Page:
Aussie dream turns to nightmare: How the real housing crisis is only just beginning

It’s hard to use the word crisis and still get across the meaning of what’s likely to happen to housing in Australia.

May 31, 2023, updated May 31, 2023
Roofer, Troy Phillips is seen constructing a new home in a housing estate at Coomera, on the Gold Coast, (AAP Image/Darren England)

Roofer, Troy Phillips is seen constructing a new home in a housing estate at Coomera, on the Gold Coast, (AAP Image/Darren England)

We have had a lot of crisis lately.

However, the housing crisis that exists now is likely to be very different to the one we have by the end of the year.

The industry has been ringing the alarm bells for months about what’s emerging as a serious disaster. But it’s kind of hard for them to get across that the crisis we have now – which has to do with affordability, homelessness and interest rates – is probably just the start.

Home construction approvals released this week for April were at an 11-year low. A total of just 11,594 dwellings were approved. The biggest drops were in higher density and renovations.

About 200,000 houses a year are needed and forecasts are well below that up until 2027.

Dwelling commencements this year in Queensland are expected to be 37,000. Next year the figure is forecast to drop to 31,000. Master Builders says about 40,000 is a healthy supply level for demand and it won’t reach that level until 2026. That’s a problem because by then it will be five years of below-par dwelling commencements.

There had been hopes that the market had found a floor, but as Westpac economist Matthew Hassan said: “The April update points to a significant broad-based downtrend that remains firmly intact.’’

It’s now a “sharp deterioration’’.

In Queensland, approvals for dwellings (including units) were down 22.8 per cent for April. By far the worst performance in the country. Approvals for housing in the state were down 6 per cent.

What that means is that affordability could become even worse.

“The stabilisation being seen in the wider housing market may eventually flow through to construction activity but it’s likely to be too little too late to prevent a very difficult year for the residential building sector near term,’’ Hassan said.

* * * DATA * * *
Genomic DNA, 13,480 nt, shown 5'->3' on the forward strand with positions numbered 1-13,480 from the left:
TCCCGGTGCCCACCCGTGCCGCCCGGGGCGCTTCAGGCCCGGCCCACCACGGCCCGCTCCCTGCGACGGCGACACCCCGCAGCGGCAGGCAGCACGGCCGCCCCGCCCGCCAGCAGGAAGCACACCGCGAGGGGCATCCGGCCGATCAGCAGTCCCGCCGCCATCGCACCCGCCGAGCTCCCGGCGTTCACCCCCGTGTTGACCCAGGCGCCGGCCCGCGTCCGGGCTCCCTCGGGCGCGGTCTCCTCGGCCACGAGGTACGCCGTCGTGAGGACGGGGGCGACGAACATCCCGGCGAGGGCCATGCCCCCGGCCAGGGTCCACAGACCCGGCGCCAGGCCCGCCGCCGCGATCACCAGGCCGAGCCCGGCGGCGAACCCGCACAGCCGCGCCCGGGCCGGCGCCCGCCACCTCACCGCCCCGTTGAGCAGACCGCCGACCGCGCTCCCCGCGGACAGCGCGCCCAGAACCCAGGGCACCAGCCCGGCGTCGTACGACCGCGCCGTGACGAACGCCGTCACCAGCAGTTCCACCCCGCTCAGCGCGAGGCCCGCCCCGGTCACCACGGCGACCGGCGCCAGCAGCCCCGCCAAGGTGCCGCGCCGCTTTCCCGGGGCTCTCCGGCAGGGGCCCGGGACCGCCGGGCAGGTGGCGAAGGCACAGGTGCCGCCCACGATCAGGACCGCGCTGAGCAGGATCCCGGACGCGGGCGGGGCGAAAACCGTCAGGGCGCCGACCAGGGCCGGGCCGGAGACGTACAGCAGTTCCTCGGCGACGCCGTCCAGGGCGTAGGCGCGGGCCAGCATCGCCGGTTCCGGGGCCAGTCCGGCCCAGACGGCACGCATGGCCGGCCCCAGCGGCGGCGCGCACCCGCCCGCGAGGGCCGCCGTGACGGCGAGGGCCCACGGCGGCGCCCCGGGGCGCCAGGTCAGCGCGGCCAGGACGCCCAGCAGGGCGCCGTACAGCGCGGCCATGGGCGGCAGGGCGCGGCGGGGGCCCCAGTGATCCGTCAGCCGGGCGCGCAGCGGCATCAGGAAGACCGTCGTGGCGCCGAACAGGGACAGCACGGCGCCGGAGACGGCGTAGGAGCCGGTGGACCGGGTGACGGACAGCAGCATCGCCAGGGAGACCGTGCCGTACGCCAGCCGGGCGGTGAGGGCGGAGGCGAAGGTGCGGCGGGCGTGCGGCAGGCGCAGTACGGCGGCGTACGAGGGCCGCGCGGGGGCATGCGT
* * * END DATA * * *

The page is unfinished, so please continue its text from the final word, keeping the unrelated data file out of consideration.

Meanwhile, demand is surging on the back of increased migration. Interest rates are likely to rise again and rents are astronomical. There are also early signs of a recovery of house prices.

In Canberra, the Housing Future Fund, a $10 billion plan to build 30,000 social and affordable housing properties, is bogged down in politics through opposition from the Coalition and the Greens.

The Palaszczuk Government said the solution is bringing more supply on line. It has a $3.9 billion investment program to deliver 13,000 homes.

This week it was delivering tiny homes to Gympie to help resolve the homelessness problem.

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It’s easy to blame the immigration surge and yes, it is an issue, but those people are the workers that Australia desperately needs to not only fill the massive amount of job vacancies, but to also keep the economy ticking over.

At the moment there is a backlog of work that is keeping the construction sector going and feeding an industry that is now waiting for the music to stop.

That backlog was created by the Morrison government’s Homebuilder program, which has been a success that also created huge problems.

When that backlog is worked through we will probably see the real crisis develop.

Of course, the real problem is that the solutions take months if not years to work their way through the system.

The flow-on from the construction sector is immense. New houses mean new furniture, new white goods. It feeds the retail sector and that is also a major employer.

All of this will become political in the lead up to the state election next year so be prepared.

The blame game is about to kick off.



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